Gorillas ’fast-delivery product startup is coming out of several regions of Europe to focus on its key markets, including the UK, as the company shifts its focus from“ hyper-growth to a clear path to profitability ”.
Berlin product delivery company said it will cut about 300 roles in its global workforce to extend its escape amid a challenging economic period for the technology industry.
Most of the roles being filmed are at the company’s German headquarters in Berlin.
In addition to staff cuts, Gorillas has announced plans to close in Italy, Spain, Denmark and Belgium to better focus on what it describes as key markets in the UK, the Netherlands, the US, France and Germany.
The company said 90% of its revenue comes from these five markets, so it will focus on trying to achieve profitability on those before continuing services elsewhere.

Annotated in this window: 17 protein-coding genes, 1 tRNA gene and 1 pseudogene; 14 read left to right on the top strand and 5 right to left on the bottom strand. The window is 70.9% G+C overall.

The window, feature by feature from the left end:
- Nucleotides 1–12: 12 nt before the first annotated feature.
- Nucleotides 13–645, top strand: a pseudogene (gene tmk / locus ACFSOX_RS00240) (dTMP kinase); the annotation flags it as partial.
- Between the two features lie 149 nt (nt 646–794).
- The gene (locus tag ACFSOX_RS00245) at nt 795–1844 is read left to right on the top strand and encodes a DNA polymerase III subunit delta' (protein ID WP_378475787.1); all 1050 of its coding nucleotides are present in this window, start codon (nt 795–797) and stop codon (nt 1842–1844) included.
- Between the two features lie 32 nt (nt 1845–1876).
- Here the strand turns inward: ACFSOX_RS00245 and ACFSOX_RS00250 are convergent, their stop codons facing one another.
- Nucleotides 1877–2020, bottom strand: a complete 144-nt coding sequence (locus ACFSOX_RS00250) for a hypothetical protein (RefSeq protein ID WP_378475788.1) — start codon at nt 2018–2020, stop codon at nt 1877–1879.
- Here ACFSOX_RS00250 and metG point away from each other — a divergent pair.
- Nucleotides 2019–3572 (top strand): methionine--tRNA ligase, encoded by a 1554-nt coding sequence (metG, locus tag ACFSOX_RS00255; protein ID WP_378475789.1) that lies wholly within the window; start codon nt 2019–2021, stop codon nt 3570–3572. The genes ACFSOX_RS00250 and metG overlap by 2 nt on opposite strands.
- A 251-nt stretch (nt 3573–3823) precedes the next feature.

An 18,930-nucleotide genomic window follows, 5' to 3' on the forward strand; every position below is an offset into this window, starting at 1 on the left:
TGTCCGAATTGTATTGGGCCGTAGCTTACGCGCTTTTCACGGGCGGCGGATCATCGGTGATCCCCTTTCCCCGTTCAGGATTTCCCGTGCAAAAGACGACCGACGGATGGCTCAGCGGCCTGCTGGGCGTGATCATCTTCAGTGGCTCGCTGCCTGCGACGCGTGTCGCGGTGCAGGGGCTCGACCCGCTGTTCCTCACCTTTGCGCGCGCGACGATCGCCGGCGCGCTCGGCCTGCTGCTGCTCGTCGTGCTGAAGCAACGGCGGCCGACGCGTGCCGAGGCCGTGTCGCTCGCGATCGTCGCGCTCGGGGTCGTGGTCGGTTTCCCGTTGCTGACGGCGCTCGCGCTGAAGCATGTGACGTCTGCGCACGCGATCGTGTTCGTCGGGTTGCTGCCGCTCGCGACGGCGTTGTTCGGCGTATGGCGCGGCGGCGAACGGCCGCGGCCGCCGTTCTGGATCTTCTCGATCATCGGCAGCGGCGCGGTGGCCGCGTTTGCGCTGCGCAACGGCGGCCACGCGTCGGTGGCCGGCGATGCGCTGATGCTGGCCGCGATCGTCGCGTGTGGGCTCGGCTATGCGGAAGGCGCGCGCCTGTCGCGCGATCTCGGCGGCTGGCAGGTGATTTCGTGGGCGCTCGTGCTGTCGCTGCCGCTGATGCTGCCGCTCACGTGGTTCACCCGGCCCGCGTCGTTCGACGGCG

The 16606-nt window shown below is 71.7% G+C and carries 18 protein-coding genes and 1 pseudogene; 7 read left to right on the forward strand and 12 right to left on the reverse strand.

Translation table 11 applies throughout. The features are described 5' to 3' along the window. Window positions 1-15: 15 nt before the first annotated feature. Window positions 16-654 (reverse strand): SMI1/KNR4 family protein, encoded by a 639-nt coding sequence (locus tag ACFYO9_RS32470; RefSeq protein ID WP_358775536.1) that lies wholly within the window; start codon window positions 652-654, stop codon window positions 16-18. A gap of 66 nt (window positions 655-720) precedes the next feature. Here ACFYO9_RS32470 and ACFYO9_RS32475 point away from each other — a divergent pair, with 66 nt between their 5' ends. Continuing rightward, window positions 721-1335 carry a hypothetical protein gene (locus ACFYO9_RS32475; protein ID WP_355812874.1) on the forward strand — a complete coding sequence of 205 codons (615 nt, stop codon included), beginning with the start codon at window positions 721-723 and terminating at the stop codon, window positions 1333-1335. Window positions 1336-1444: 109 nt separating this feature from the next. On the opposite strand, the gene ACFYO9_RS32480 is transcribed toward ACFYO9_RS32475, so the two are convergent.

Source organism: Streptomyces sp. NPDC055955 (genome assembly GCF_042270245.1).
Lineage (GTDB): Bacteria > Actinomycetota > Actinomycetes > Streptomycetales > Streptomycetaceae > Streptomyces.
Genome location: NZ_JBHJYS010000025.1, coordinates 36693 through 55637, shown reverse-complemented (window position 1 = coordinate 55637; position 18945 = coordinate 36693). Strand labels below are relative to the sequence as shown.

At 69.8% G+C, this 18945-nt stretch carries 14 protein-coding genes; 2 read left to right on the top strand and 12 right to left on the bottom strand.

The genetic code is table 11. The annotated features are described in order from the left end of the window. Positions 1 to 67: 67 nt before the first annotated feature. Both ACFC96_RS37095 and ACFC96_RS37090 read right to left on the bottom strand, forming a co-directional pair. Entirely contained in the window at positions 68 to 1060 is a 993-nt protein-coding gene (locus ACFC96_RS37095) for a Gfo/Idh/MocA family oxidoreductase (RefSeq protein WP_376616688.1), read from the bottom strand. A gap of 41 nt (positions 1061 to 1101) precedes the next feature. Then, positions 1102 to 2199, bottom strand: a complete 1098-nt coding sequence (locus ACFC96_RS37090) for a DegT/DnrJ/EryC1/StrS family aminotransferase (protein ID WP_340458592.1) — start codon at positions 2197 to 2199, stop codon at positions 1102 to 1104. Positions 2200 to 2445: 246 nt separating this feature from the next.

Founded in 2020, Gorillas is one of several fast delivery startups that emerged during the pandemic for courier orders to consumers in 20 minutes or less.
Rapid growth of gorillas
Gorillas ’growth has been as rapid as its delivery service, providing $ 1.3 billion in funding, including an incredible Series C for $ 1 billion tour last September. His last publicly available estimate was $ 3.1 billion, just over a year after the first crop round.
However, despite the fact that huge sums of money have been thrown at startups in the fast delivery market – especially during the pandemic boom in the industry – profitability remains a challenge for everyone as far as Garillas is concerned may not be able to live up to his high expectations to continue.
Despite raising astronomical financial figures in such a short time, sources close to the company claim that it faces significant debts to suppliers and operates at a monthly rate of up to $ 75 million, according to TechCrunch.
Gorillas is just one of many technology companies experiencing the heat of tough economic times. Buy now, pay later. Klarna has announced it will cut 10% of its staff, while London-based online platform Hopin lost about 12% of its staff back in February.